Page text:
Forgiveness did not come easily to Marcus Doe, a Liberian native who left his home country in 1990 during a violent civil war and eventually settled in the United States.

Doe’s father worked in the Liberian secret service and was killed in that war. A few years earlier, his mother had died of illness.

So for many years, Doe said during a recent interview, he was filled with hate and wanted to return to Liberia to exact his revenge.

“I learned I was an orphan, and I lost my faith,” he said. “Not totally, but I lost my faith in human beings. My zest for life was severely dimmed. I was a very good student up to that point, but I started doing badly in class. I didn’t have much to live for. I lost a lot of hope. I became angry, and my goal in life was to go back and find whoever killed my father and kill them.”

Doe, who is now 37, did eventually return to Liberia, but it was for markedly different purposes.

His attitude started changing in the mid-2000s, when one of his brothers nearly died of a heart attack, he said. He started letting go of his hate.

“I didn’t completely change and become this fabulous Christian overnight,” he said. “It took several years, and around 2008, I made a decision to go back to Liberia to try to find the man who killed my dad and tell him I forgive him.”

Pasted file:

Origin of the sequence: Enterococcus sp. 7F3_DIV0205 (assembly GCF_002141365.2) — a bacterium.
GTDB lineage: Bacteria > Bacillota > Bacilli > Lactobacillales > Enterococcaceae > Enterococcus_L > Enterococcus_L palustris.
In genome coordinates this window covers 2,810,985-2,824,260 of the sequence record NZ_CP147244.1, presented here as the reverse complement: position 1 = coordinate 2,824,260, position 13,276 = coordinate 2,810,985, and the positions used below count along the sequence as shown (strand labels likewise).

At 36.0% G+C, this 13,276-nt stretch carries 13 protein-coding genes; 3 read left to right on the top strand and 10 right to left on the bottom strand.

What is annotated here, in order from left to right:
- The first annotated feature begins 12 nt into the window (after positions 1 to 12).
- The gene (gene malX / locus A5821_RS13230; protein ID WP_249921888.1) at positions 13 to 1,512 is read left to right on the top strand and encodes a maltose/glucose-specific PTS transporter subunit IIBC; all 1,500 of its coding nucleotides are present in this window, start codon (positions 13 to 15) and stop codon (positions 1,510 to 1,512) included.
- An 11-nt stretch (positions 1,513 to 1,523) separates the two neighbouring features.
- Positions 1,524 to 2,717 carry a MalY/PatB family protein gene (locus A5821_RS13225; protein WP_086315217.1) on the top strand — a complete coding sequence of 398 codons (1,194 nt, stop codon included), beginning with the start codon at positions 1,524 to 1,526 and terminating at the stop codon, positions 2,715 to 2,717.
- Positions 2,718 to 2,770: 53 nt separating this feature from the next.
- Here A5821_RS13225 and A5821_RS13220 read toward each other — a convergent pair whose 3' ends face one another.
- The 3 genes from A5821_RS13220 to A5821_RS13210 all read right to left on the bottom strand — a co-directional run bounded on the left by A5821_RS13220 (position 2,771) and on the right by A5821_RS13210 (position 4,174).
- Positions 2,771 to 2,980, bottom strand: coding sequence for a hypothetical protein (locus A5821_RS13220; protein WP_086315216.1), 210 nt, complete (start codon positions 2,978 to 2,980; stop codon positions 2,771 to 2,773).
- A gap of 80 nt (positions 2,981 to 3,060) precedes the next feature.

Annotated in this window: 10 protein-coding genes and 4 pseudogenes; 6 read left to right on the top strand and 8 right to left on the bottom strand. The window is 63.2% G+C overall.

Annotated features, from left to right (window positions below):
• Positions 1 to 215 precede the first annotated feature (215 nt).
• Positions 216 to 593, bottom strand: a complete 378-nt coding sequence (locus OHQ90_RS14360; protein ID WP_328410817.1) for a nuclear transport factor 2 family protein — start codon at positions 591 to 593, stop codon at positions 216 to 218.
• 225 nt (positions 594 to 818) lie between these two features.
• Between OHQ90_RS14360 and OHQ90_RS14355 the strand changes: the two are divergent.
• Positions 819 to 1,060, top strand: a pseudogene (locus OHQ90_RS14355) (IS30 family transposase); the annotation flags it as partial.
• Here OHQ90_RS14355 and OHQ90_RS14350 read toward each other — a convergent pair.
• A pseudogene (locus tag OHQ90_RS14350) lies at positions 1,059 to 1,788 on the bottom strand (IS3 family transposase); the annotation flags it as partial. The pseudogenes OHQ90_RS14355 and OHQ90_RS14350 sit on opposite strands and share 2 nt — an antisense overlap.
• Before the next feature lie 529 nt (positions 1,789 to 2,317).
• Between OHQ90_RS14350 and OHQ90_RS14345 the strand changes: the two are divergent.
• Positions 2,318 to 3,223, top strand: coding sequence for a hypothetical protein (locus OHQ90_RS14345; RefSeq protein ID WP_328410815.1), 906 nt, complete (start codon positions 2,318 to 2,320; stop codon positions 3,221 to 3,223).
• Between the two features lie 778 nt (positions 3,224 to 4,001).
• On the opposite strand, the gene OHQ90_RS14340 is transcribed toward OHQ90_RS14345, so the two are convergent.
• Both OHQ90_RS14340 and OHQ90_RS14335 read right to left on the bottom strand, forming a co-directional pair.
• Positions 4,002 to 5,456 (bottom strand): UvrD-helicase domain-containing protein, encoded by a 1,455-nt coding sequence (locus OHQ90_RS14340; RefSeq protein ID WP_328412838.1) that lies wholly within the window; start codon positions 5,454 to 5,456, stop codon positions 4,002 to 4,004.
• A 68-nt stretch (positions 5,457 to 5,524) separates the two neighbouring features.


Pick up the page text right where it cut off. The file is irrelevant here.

Doe would not say whether he found the man.

The shift from night to day, from vengeance-seeking to forgiving, from disillusioned Christian to spiritually renewed, is the subject of Doe’s memoir, “Catching Ricebirds,” which came out in May.

Doe will be recounting that shift this Sunday during a 10 a.m. service at Penney Memorial United Baptist Church in Augusta. Next week, he will have two other speaking engagements in Maine. At 6 p.m. Thursday evening, he will talk at The Mustard Seed Bookstore in Bath. At 5 p.m. Friday evening (RSVP required), he will speak at a refugee relief dinner held at the Richmond Church of the Nazarene.

In addition to talking about forgiveness, Doe said, he also uses his life experience to discuss the refugee crisis currently ongoing in different parts of the world.

“It sheds a lot of light to be a refugee when you get to this country, and how difficult it is to get through this country,” he said.

Doe now lives in Massachusetts and is planning to move to Denver with his wife, Annie Doe, where he wants to work with refugees as part of a church program. He also hopes to return to Liberia to start a library for children, a resource he believes is sorely lacking in his home country.

Maine has particular significance for him, he said, because he worked as a summer camp counselor for almost a decade in Naples, and it was there that he first publicly discussed his past in 2008.

Charles Eichacker — 621-5642

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Twitter: @ceichacker